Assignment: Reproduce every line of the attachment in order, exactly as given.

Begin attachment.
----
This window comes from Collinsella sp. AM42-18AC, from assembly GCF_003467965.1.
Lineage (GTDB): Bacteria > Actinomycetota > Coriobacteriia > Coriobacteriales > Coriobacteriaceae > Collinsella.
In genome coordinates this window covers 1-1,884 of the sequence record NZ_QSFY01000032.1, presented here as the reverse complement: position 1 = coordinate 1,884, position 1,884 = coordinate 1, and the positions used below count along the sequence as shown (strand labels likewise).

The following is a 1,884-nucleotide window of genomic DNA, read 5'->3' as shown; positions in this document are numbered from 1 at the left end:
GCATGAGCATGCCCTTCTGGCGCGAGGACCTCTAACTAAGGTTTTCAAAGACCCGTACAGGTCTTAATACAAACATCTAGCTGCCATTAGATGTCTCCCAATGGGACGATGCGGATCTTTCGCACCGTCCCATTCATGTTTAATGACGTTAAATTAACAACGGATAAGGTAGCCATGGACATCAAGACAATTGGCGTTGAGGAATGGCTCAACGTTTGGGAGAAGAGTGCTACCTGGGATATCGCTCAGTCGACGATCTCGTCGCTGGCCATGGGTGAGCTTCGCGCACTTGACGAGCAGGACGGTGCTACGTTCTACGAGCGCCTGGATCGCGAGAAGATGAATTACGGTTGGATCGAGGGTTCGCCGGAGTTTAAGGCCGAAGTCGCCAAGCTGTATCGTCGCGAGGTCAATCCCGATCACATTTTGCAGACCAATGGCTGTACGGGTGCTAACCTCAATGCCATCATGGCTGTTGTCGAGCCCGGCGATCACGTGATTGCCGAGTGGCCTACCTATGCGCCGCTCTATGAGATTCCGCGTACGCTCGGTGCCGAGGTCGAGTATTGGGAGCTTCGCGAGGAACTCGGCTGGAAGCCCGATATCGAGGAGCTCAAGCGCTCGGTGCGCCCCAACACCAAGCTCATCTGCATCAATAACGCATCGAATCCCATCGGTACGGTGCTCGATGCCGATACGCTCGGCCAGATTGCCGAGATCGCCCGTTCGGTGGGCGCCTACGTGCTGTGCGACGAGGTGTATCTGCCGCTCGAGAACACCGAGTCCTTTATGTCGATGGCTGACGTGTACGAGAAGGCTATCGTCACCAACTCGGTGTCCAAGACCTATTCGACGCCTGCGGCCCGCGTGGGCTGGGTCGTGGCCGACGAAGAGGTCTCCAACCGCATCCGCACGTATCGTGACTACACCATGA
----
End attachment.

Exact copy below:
This window comes from Collinsella sp. AM42-18AC, from assembly GCF_003467965.1.
Lineage (GTDB): Bacteria > Actinomycetota > Coriobacteriia > Coriobacteriales > Coriobacteriaceae > Collinsella.
In genome coordinates this window covers 1-1,884 of the sequence record NZ_QSFY01000032.1, presented here as the reverse complement: position 1 = coordinate 1,884, position 1,884 = coordinate 1, and the positions used below count along the sequence as shown (strand labels likewise).

The following is a 1,884-nucleotide window of genomic DNA, read 5'->3' as shown; positions in this document are numbered from 1 at the left end:
GCATGAGCATGCCCTTCTGGCGCGAGGACCTCTAACTAAGGTTTTCAAAGACCCGTACAGGTCTTAATACAAACATCTAGCTGCCATTAGATGTCTCCCAATGGGACGATGCGGATCTTTCGCACCGTCCCATTCATGTTTAATGACGTTAAATTAACAACGGATAAGGTAGCCATGGACATCAAGACAATTGGCGTTGAGGAATGGCTCAACGTTTGGGAGAAGAGTGCTACCTGGGATATCGCTCAGTCGACGATCTCGTCGCTGGCCATGGGTGAGCTTCGCGCACTTGACGAGCAGGACGGTGCTACGTTCTACGAGCGCCTGGATCGCGAGAAGATGAATTACGGTTGGATCGAGGGTTCGCCGGAGTTTAAGGCCGAAGTCGCCAAGCTGTATCGTCGCGAGGTCAATCCCGATCACATTTTGCAGACCAATGGCTGTACGGGTGCTAACCTCAATGCCATCATGGCTGTTGTCGAGCCCGGCGATCACGTGATTGCCGAGTGGCCTACCTATGCGCCGCTCTATGAGATTCCGCGTACGCTCGGTGCCGAGGTCGAGTATTGGGAGCTTCGCGAGGAACTCGGCTGGAAGCCCGATATCGAGGAGCTCAAGCGCTCGGTGCGCCCCAACACCAAGCTCATCTGCATCAATAACGCATCGAATCCCATCGGTACGGTGCTCGATGCCGATACGCTCGGCCAGATTGCCGAGATCGCCCGTTCGGTGGGCGCCTACGTGCTGTGCGACGAGGTGTATCTGCCGCTCGAGAACACCGAGTCCTTTATGTCGATGGCTGACGTGTACGAGAAGGCTATCGTCACCAACTCGGTGTCCAAGACCTATTCGACGCCTGCGGCCCGCGTGGGCTGGGTCGTGGCCGACGAAGAGGTCTCCAACCGCATCCGCACGTATCGTGACTACACCATGA